By the time most women find out they’re expecting, they’re already four to eight weeks pregnant, which is about halfway through your first trimester. It’s a time where emotions are heightened and new moms may be experiencing undesirable symptoms, such as nausea or food aversions that may make it difficult to crave a healthy diet. But good nutrition is crucial throughout your pregnancy because it supports both maternal physiological adaptations and fetal growth and development.1
By only eight weeks gestational age, all essential organs and bones are beginning to form in your baby. And your nutritional health history and current lifestyle are influencing important pregnancy outcomes for both mom and baby. This can determine gestational hypertension and diabetes, preterm delivery, and fetal growth restriction. Additionally, your nutritional intake during pregnancy and early life impact not only physical development, but also the risks of congenital anomalies, cognitive and behavioral development, and metabolic adaptations that can affect long-term risk of obesity and future diseases.2 In short, a nutritious diet runs parallel with a healthy pregnancy. To set yourself up for success, here are six important nutrients and the food sources where you can find them to incorporate into your diet during your first trimester.
Your body needs iron to increase blood production so nutrients and oxygen can be delivered to the placenta. Iron deficiency in pregnancy is the most common nutrient deficiency worldwide and is associated with the risk of low birth weight and preterm delivery, according to a recent study, Macronutrient and Micronutrient Intake During Pregnancy. Food sources of iron include meat, poultry, fish, legumes, dark green veggies, fortified cereals, and grains.
Folate is important in the early stages of pregnancy where there is rapid tissue growth, neural tube formation, brain development, and DNA synthesis. Foods that contain folate include green leafy veggies, legumes, citrus, fortified breakfast cereals, and grains. Supplementation during preconception and early pregnancy can prevent forty to eighty percent of neural tube defects.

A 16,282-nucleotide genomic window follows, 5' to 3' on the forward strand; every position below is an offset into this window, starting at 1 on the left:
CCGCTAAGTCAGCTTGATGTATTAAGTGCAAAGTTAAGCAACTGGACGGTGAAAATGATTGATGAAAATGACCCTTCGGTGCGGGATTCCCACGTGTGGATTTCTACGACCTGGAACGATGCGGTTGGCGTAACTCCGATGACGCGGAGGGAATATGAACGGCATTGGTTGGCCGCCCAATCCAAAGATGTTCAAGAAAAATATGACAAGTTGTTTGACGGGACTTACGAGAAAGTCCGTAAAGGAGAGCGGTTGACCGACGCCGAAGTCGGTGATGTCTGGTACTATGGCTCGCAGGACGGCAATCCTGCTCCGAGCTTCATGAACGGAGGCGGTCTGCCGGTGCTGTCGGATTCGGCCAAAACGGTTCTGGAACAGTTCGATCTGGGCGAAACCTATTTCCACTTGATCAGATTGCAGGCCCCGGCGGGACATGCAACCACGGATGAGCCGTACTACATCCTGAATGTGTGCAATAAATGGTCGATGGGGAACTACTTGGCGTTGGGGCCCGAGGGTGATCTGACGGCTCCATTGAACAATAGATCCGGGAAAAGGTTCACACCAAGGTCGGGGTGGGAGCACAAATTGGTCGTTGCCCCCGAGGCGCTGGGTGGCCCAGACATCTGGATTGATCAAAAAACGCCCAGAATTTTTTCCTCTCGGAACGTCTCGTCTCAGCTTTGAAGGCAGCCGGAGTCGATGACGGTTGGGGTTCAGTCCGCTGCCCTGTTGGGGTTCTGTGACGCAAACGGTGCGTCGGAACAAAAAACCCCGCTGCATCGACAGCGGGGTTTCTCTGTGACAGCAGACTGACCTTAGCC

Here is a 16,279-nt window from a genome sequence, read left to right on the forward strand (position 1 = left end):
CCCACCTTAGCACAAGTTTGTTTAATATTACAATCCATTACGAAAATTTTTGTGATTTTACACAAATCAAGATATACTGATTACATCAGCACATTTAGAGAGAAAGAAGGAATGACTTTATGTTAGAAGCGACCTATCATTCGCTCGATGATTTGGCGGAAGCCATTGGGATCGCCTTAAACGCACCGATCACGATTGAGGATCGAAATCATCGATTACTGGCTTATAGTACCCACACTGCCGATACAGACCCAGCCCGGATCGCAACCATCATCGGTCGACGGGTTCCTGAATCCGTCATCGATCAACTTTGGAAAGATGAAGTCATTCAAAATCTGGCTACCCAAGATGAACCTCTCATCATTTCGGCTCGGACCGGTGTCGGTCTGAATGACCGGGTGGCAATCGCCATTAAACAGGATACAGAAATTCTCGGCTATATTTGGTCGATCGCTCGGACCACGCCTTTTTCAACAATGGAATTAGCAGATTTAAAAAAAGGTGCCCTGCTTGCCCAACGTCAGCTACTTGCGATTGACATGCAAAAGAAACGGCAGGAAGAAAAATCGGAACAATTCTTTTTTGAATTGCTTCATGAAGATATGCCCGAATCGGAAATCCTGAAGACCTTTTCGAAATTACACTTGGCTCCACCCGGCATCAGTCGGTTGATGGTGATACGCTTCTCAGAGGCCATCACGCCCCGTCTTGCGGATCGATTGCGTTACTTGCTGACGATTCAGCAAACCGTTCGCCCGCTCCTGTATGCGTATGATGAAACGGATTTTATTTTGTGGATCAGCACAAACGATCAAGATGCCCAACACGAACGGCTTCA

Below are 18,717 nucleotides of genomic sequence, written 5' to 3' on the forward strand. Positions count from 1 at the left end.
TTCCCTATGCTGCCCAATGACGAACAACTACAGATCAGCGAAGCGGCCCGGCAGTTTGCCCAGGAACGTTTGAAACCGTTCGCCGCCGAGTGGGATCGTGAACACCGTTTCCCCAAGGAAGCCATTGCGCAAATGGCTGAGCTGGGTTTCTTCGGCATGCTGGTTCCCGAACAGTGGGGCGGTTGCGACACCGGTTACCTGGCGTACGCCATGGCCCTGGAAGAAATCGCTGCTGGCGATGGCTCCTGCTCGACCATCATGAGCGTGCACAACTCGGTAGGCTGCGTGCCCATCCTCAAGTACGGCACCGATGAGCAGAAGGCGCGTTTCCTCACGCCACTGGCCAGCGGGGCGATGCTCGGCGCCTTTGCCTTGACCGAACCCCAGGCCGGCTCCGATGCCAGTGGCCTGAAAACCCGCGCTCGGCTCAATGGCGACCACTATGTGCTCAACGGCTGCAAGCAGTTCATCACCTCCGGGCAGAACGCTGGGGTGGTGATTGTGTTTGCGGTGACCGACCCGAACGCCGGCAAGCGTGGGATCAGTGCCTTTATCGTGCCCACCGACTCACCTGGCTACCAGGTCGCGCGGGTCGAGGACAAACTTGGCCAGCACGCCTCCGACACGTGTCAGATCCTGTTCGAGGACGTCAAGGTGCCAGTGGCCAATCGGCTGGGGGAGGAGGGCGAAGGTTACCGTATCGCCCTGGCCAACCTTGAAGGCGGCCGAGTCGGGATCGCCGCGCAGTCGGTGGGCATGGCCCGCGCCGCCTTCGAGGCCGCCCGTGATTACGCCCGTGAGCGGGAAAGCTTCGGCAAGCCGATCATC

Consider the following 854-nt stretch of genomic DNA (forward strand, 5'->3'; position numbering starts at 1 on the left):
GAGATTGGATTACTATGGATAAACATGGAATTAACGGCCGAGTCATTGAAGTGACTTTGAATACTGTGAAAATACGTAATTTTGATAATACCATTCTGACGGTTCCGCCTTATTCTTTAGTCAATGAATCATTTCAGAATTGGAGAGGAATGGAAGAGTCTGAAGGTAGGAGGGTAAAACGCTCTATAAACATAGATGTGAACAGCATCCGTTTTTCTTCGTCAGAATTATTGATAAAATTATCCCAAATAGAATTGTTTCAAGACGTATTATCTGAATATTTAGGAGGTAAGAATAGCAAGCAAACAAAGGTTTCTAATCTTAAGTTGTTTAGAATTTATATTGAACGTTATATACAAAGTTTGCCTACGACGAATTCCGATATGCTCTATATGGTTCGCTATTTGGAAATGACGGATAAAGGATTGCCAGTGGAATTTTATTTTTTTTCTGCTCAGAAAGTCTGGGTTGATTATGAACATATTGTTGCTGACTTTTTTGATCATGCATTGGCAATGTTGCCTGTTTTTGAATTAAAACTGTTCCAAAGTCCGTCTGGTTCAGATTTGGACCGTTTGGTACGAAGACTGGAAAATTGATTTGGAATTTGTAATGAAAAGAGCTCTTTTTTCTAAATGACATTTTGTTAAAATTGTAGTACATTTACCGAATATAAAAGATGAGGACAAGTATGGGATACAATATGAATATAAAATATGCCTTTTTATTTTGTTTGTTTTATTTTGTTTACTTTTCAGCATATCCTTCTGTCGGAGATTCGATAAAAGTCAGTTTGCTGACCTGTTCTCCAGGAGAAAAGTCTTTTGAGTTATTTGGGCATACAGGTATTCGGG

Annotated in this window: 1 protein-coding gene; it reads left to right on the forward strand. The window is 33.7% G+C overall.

Vitamin B12 is essential for neural tube formation and the development of the neurological function. B12 insufficiency affects 25 percent of pregnancies worldwide and impacts cell growth and nerve tissue development. Vitamin B12 is only found in animal products, so those who follow a vegan or limited vegetarian diet may require additional supplementation. Dietary sources include dairy products, meat, poultry, fish, and eggs.
Vitamin D is necessary for skeletal development, regulating gene expression, and immune function. Women require more vitamin D than normal during pregnancy to support their baby’s growth and development. It is estimated that forty to 98 percent of pregnant women globally are vitamin D deficient. And women who live in environments with minimal sun exposure, have darker complexions, or who protect their skin from sun exposure are at a higher risk for insufficient levels of vitamin D. Opt for food sources such as fatty fish (like light-canned tuna, mackerel, and salmon), egg yolk and dairy.
Iodine is required for thyroid hormone production, which increases by fifty percent in early pregnancy and is essential for brain and nervous system development. The best sources of iodine are seaweed, seafood, and iodized salt.
Choline is an essential nutrient that is critical for brain development, neural tube formation, and cellular growth and metabolism. Deficits in early life can have a long term impact on brain function. Ninety to 95 percent of pregnant women do not meet adequate intakes for choline.3 Rich sources of choline include eggs, beef, fish, poultry, dairy, soybeans, wheat germ, shiitake mushrooms, kidney beans, and red potatoes.
Be sure to complement your healthy diet with the 1st Trimester Prenatal Pack complete with targeted nutrients formulated for the unique needs of the 1st trimester. We want to hear how your pregnancy journey is going! Join the Perelel community on social or subscribe to our newsletter to be a part of the conversation.
1 Dietitians of Canada. Dcjournal.ca. https://dcjournal.ca/journal/cjdpr.
3 Mousa A, Naqash A, Lim S. Macronutrient and micronutrient intake during pregnancy: An overview of recent evidence. Nutrients. 2019;11(2). doi:10.3390/nu11020443
This article is for informational purposes only. It is not, nor is it intended to be, a substitute for professional medical advice, diagnosis, or treatment and we recommend that you always consult with your healthcare provider. To the extent that this article features the advice of physicians or medical practitioners, the views expressed are the views of the cited expert and do not necessarily represent the views of Perelel.